M Kolmogorov, J Armstrong, BJ Raney, I Streeter, M Dunn, F Yang, D Odom, P Flicek, TM Keane, D Thybert, B Paten, S Pham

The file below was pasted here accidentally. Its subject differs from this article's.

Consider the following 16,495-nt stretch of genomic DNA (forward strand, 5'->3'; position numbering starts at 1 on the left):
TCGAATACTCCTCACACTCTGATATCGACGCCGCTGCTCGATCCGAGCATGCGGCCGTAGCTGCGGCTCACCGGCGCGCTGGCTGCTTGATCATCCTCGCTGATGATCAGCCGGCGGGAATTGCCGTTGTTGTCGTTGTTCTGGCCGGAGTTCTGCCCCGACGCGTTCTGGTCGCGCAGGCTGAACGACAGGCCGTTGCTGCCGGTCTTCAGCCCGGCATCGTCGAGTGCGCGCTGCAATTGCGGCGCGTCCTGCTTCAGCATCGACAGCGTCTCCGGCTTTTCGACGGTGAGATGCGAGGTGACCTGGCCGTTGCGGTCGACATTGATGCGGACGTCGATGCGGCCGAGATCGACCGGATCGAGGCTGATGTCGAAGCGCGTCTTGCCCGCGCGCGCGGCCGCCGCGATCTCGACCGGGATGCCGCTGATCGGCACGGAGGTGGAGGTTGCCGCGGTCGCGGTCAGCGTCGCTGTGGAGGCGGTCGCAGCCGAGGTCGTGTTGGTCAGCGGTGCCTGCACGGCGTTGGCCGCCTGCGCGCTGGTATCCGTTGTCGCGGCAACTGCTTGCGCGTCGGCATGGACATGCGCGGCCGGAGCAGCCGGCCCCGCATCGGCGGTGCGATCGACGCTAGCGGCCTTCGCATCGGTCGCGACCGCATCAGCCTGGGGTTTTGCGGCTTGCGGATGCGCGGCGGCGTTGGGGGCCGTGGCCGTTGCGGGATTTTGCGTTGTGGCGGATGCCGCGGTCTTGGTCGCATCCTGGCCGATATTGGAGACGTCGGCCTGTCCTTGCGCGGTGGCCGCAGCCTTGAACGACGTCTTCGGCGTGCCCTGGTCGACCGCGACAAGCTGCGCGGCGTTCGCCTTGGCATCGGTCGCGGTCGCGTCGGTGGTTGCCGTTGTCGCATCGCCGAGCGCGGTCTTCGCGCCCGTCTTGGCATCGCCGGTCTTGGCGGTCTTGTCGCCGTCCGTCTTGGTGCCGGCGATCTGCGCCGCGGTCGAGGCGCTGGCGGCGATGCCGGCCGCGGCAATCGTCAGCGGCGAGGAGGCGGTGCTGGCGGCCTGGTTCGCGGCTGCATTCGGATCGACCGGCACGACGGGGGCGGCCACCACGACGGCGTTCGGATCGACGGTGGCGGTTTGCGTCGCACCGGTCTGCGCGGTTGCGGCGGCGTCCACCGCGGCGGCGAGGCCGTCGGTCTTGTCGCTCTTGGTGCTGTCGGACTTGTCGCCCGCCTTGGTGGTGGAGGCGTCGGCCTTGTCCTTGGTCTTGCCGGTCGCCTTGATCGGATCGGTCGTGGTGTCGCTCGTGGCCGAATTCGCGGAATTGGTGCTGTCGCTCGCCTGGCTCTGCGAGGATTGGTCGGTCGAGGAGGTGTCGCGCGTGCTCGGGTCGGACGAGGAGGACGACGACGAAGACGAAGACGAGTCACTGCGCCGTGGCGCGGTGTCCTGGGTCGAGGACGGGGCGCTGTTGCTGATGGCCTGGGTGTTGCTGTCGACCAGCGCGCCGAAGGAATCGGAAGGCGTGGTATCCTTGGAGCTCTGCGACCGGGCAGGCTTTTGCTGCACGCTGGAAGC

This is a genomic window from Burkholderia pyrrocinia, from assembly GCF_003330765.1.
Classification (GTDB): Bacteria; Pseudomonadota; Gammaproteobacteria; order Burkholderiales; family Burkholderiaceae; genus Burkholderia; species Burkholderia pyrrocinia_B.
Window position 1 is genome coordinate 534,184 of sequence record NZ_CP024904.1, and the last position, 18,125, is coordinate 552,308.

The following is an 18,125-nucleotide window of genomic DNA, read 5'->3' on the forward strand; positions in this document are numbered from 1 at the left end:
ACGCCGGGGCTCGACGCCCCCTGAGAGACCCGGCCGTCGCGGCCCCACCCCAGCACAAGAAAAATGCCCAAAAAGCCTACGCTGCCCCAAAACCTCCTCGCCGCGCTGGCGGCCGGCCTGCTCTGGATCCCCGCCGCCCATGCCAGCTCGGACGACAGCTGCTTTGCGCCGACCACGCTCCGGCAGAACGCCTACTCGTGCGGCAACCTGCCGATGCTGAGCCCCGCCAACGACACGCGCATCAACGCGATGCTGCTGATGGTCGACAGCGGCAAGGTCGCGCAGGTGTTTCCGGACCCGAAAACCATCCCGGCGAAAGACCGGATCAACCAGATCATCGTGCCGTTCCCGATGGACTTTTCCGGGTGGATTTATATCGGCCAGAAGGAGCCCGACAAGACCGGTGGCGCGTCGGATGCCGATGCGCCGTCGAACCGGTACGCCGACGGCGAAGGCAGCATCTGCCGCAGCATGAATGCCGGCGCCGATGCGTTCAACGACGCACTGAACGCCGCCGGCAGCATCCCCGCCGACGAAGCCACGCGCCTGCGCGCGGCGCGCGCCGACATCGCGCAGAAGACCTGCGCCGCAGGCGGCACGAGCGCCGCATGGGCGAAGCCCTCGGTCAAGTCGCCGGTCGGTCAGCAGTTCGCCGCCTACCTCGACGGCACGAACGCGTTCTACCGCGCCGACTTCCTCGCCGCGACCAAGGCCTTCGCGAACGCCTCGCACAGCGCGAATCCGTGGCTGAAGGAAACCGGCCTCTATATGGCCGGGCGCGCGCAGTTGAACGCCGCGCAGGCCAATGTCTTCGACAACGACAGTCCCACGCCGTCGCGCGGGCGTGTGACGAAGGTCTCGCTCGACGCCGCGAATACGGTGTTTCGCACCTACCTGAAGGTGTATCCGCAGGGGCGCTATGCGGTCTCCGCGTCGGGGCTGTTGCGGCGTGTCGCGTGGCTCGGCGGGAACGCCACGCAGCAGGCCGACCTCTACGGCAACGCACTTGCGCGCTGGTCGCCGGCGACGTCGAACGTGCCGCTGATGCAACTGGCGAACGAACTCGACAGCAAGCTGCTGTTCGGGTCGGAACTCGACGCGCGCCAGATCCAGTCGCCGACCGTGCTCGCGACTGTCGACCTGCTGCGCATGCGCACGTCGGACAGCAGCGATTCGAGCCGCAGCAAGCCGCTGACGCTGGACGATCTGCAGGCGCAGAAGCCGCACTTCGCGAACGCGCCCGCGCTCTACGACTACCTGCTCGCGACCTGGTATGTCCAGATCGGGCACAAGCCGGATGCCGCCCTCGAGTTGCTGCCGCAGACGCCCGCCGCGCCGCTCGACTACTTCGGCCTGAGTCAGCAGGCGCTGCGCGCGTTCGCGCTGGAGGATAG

Despite the rapid development of sequencing technologies, the assembly of mammalian-scale genomes into complete chromosomes remains one of the most challenging problems in bioinformatics. To help address this difficulty, we developed Ragout 2, a reference-assisted assembly tool that works for large and complex genomes. By taking one or more target assemblies (generated from an NGS assembler) and one or multiple related reference genomes, Ragout 2 infers the evolutionary relationships between the genomes and builds the final assemblies using a genome rearrangement approach. By using Ragout 2, we transformed NGS assemblies of 16 laboratory mouse strains into sets of complete chromosomes, leaving <5% of sequence unlocalized per set. Various benchmarks, including PCR testing and realigning of long Pacific Biosciences (PacBio) reads, suggest only a small number of structural errors in the final assemblies, comparable with direct assembly approaches. We applied Ragout 2 to the Mus caroli and Mus pahari genomes, which exhibit karyotype-scale variations compared with other genomes from the Muridae family. Chromosome painting maps confirmed most large-scale rearrangements that Ragout 2 detected. We applied Ragout 2 to improve draft sequences of three ape genomes that have recently been published. Ragout 2 transformed three sets of contigs (generated using PacBio reads only) into chromosome-scale assemblies with accuracy comparable to chromosome assemblies generated in the original study using BioNano maps, Hi-C, BAC clones, and FISH.